Declaration of main()

Discussion in 'C Programming' started by BartC, Mar 29, 2014.

  1. BartC

    BartC Guest

    Cdecl now working again. For this input:

    'explain int main (int argc, char*(*argv)[]);'

    it gives:

    'declare main as function (int, pointer to array of pointer to char)
    returning int'
    BartC, Mar 30, 2014
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  2. BartC

    Stefan Ram Guest

    Yes. Decay semantics is usually used. I can define
    a ragged two-dimensional array using decay semantics:

    #include <stdio.h>

    int const a0[ 4 ]={ 1, 2, 3, 4 };
    int const a1[ 4 ]={ 4, 5, 6, 7 };
    int const * const a[ 2 ]={ a0, a1 };

    int main()
    { printf( "first number: %d\n", a[ 0 ][ 0 ]);
    printf( "%zu rows.\n", sizeof a / sizeof 0[ a ]);
    printf( "number of columns is unknown.\n" ); }

    . However, it would also be possible, albeit less common,
    two use proper array-pointer semantics:

    #include <stdio.h>

    int const a0[ 4 ]={ 1, 2, 3, 4 };
    int const a1[ 4 ]={ 4, 5, 6, 7 };
    int const( * const a[ 2 ])[ 4 ]={ &a0, &a1 };

    int main()
    { printf( "first number: %d\n",( *a[ 0 ])[ 0 ]);
    printf( "%zu rows.\n", sizeof a / sizeof 0[ a ]);
    printf( "%zu columns.\n", sizeof *a[ 0 ]/ sizeof 0[ *a[ 0 ]]); }

    . The common definition of the parameters of the
    program-entry function »main« seems to assume decay

    This shows that when a real array-pointer is used, code has
    to be written specifically for this, like for example:
    »( *a[ 0 ])[ 0 ]«.

    It seems be possible to omit the parentheses in »( *a[ 0 ])[ 0 ]«.
    I am not sure why. But one can always write »0[ *a[ 0 ]]«
    without parentheses.
    Stefan Ram, Mar 30, 2014
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  3. BartC

    Eric Sosman Guest

    Nitpick: `char* argv[argc+1];'.
    Eric Sosman, Mar 30, 2014
  4. BartC

    BartC Guest

    Which, in most contexts is an array of pointer to char. Only as a parameter
    type (I can't make it work as a return type) does it become a pointer - to
    the start of the array. (Although my cdecl server still told me it was an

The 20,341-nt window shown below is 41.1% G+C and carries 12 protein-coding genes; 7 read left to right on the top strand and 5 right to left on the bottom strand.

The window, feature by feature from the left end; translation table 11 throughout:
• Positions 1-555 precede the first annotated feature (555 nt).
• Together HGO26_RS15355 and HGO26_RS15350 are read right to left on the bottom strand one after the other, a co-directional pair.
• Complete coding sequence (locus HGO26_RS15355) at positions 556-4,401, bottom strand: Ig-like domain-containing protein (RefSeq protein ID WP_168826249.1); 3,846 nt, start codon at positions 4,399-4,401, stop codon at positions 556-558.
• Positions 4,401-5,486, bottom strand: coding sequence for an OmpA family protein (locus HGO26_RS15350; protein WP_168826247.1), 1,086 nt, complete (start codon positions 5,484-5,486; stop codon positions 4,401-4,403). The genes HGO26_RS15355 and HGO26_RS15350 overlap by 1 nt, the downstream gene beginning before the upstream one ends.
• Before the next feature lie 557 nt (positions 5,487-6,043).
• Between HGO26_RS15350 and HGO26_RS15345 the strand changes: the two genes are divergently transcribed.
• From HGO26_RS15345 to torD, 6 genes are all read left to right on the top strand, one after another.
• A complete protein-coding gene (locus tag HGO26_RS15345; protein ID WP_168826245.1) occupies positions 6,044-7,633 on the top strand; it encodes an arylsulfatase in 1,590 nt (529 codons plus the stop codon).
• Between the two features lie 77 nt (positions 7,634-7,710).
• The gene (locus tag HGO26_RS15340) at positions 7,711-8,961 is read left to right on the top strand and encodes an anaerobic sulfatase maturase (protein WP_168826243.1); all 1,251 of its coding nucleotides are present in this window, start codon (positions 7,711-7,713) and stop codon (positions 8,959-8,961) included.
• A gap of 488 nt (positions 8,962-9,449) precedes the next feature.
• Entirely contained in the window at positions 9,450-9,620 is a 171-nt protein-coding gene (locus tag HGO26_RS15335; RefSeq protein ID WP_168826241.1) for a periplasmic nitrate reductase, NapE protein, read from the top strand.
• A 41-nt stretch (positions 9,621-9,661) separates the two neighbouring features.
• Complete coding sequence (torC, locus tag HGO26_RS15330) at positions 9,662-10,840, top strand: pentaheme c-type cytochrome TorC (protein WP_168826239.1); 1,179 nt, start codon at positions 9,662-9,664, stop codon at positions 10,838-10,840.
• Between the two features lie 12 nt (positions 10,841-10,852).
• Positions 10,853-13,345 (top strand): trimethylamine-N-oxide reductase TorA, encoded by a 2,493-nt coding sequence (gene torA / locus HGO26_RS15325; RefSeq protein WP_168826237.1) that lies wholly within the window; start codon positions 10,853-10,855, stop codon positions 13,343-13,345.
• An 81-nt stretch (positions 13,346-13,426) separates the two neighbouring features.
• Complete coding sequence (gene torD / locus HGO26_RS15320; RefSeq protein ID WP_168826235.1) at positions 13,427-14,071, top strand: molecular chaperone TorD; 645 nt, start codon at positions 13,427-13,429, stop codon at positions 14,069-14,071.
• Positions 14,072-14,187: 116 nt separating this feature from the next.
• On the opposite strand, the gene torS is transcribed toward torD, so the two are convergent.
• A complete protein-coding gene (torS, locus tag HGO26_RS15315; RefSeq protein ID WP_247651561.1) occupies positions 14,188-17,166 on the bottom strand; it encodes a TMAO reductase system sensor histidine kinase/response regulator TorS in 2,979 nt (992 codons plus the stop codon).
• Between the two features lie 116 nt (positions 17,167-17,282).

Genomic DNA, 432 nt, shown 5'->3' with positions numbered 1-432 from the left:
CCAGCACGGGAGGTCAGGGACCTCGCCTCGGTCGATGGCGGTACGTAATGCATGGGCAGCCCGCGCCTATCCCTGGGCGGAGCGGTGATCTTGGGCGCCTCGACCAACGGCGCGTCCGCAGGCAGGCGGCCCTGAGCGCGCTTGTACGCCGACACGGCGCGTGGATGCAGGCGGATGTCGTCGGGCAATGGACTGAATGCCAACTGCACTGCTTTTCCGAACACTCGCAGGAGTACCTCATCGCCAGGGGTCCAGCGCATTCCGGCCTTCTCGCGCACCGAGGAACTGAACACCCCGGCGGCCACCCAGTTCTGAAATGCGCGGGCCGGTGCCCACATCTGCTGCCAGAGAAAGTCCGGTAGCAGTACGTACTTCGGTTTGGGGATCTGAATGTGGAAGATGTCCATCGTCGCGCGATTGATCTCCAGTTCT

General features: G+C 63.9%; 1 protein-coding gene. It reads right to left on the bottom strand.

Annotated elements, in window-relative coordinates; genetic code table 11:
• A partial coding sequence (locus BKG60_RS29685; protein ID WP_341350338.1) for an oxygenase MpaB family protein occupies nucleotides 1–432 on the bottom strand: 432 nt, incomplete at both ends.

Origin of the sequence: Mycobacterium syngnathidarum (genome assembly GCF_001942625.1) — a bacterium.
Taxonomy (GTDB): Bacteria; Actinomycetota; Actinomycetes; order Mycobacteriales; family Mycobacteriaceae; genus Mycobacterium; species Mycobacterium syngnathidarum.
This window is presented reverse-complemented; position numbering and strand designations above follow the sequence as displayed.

array of char*, even when a parameter type, which sounds like a mistake in
    that program.)

    So C just doesn't like pointers to whole arrays, at least, unbounded ones,
    which makes me wonder why it allows them at all.
    This is a 'discontinuity' in the type-system of C, which I first came across
    a couple of years ago: char[] means an actual array when defining a
    variable, but for a parameter, it's a pointer instead! Similarly with
    char*[] and so on.

    It would have been better, imo, for it to have been more consistent: eg,
    make char[] denote an array in all contexts, but make it an error when used
    for parameter types, rather than require one less "*" for certain parameter
    Yes; I prefer to keep pointers and arrays separate. This is generally
    supported, but involves using using pointers to incomplete arrays and the
    syntax is a bit of a pain if writing directly in C.
    That's a good way of explaining it.
    BartC, Mar 30, 2014
  5. It's not just passed as a pointer to the first element of the array. It
    *is* a pointer, not an array.

    As a parameter declaration, "char *argv[]" actually means "char **argv".

    The implicit conversion of an array expression to a pointer (in most
    contexts) is a separate language rule.
    That's incorrect. For example, char* (pointer to char) and char (*)[10]
    (pointer to array of 10 char) are distinct and incompatible types.

    It's likely that they have the same representation, and that converting
    from one to the other will do what you expect, but it's not guaranteed.
    What the standard says is that a pointer to an object may be treated as
    a pointer to *the first element of* an array of 1 element.

    Keith Thompson, Mar 31, 2014
  6. Right, there's a specific language rule about that.


    A declaration of a parameter as "array of type" shall be adjusted
    to "qualified pointer to type", where the type qualifiers
    (if any) are those specified within the [ and ] of the array
    type derivation.
    C has no problem with pointers to whole arrays. It's just usually more
    convenient to access an array via a pointer to the element type.